When I was given the opportunity to watch Arijit Halder’s short film, I jumped on it immediately. The aim of what we’re trying to do is exactly this. To seek out pieces of cinema and do whatever we can to help with exposing the immense amount of talent to be uncovered wherever possible. Unfamiliar with the majority of Indian filmmakers, the Bengali language, and in particular, the independent side of Indian cinema, Kobita presented itself as a chance to discover something. Straightaway, it became clear that this was more than just the discovery of something unfamiliar. Actually, it turned out to be a powerful and unexpectedly moving experience.
The narrator carries the film poetically, using his words as a reflection on life – and most notably – his own life. The words are beautiful, and I’d be more than happy to listen to the narrator’s voice (and read the subtitles) as a stand-alone piece of art, and as an experience in itself. This being said, Halder’s poetry is accompanied by fantastic cinematography, striking images and vivid colour that only add to the short.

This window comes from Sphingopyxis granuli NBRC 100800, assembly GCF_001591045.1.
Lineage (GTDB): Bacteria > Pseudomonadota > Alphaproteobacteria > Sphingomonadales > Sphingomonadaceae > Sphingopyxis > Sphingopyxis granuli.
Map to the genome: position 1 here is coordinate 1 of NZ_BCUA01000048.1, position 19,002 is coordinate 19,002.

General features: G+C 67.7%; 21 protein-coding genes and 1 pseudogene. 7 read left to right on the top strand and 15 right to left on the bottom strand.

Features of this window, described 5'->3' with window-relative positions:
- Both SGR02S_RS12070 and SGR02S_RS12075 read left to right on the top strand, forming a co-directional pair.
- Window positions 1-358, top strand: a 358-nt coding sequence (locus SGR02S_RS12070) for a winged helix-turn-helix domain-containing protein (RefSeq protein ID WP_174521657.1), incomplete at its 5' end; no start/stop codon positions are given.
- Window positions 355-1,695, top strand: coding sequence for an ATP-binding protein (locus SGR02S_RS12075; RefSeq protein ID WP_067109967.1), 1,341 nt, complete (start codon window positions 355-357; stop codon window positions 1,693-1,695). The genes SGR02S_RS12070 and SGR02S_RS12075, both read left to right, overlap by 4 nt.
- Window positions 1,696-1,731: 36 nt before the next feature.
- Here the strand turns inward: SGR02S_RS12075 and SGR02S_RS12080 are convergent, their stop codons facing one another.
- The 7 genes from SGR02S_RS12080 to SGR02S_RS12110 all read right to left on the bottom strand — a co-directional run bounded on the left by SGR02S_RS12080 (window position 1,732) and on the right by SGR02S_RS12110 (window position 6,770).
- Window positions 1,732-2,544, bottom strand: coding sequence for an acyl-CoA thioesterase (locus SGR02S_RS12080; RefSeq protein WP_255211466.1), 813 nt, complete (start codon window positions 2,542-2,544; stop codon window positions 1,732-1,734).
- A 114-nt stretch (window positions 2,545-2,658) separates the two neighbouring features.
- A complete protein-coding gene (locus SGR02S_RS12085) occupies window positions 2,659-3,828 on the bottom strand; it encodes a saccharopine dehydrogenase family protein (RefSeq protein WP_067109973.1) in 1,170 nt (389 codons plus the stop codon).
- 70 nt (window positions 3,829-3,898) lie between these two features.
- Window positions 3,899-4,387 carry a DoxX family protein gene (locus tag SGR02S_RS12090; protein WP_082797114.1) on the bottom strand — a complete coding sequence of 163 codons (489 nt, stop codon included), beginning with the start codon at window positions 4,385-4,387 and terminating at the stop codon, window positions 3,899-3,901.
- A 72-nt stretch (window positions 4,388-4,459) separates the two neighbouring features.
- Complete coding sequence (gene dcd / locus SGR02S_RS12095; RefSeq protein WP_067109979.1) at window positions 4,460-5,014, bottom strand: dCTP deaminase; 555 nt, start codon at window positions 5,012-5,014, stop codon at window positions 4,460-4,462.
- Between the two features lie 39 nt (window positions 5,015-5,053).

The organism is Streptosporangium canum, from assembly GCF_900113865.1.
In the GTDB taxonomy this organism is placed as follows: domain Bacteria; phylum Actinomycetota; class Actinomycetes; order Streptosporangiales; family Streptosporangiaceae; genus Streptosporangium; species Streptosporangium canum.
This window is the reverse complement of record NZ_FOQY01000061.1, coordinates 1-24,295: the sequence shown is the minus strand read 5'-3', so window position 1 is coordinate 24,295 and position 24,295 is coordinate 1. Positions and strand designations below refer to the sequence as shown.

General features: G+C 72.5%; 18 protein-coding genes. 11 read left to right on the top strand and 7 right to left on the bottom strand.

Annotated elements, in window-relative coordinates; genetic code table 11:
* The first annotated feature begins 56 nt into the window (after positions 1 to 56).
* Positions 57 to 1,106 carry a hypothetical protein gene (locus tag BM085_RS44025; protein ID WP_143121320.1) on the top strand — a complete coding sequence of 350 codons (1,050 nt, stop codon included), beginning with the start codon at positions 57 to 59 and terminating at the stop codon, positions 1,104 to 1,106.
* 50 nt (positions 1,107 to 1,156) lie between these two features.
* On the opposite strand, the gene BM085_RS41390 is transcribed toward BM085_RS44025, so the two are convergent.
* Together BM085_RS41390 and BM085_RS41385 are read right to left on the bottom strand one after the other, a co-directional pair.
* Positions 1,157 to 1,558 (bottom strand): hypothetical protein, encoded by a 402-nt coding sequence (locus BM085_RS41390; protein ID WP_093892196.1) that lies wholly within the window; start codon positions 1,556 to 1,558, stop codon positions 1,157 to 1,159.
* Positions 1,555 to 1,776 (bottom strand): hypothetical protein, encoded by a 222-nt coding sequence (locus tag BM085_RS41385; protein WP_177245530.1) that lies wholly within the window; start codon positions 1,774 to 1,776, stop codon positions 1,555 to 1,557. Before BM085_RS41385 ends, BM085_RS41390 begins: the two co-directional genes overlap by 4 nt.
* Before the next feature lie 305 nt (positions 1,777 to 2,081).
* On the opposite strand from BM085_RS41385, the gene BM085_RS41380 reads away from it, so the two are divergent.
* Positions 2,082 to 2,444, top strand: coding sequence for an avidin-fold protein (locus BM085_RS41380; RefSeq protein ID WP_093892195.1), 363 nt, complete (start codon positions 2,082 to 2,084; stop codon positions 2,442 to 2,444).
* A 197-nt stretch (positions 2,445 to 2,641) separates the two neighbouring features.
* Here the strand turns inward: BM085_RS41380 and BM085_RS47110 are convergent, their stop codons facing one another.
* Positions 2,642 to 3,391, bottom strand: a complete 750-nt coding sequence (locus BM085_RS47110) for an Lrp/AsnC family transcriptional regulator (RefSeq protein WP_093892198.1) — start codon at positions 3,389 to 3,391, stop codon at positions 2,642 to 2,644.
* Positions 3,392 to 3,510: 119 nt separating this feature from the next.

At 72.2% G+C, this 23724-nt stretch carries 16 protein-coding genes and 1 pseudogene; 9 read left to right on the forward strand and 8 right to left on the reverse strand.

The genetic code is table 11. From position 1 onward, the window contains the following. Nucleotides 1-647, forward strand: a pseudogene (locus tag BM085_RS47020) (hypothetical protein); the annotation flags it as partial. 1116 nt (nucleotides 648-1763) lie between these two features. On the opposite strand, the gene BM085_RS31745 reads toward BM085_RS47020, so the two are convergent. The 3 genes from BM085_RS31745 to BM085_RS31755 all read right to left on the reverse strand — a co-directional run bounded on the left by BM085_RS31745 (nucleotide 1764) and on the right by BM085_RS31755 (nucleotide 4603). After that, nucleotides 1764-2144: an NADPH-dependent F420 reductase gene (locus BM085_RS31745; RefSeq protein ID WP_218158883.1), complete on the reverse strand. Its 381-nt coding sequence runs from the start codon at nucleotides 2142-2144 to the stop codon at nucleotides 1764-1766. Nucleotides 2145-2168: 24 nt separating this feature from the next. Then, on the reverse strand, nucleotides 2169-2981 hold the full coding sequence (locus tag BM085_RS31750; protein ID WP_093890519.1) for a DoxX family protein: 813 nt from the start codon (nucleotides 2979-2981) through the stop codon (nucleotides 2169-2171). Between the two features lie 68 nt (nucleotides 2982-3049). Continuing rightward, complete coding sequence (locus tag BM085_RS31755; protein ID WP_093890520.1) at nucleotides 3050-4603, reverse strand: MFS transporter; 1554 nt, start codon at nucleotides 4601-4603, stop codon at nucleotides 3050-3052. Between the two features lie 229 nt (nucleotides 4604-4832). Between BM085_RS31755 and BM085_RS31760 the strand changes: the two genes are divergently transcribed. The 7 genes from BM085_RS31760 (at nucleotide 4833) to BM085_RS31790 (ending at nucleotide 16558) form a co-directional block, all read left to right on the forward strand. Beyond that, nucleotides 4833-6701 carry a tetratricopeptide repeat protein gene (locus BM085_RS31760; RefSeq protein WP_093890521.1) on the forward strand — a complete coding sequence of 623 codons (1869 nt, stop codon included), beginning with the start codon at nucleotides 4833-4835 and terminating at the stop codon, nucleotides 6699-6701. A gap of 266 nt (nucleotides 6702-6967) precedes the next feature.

Is everything the result of my untiring efforts? Or the side effects of my wayward thoughts. The streets are full of people.
The film is strangely nihilistic in its loneliness. The narrator wanders across the streets of Calcutta, finding company in his beedi cigarettes. Those outside his narration stare sceptically, jeer, or simply do not see. Kobita’s lone character seems to be searching, questioning some hidden meaning. Though it is never revealed. His solution seems to be a retreat into his “vagabond mind”. The effect of the film is furthered by the filmmaker’s consistent use of imagery and photographic beauty. At one point, the camera is planted on a drainpipe leaking out dirty water, naked coat-hangers on a bare wall.
At other times, the camera pans the streets, the painted walls, the cautious and bemused people, while a continuous stream of inner thoughts are revealed. Arijit Halder has put together something of great value here. The value stems from its poetry, grows alongside its visual beauty and blooms with its universality. It was a touching and affecting effort and really does deserve the recognition of those hoping to find true art in film.
You can watch the entire film here:
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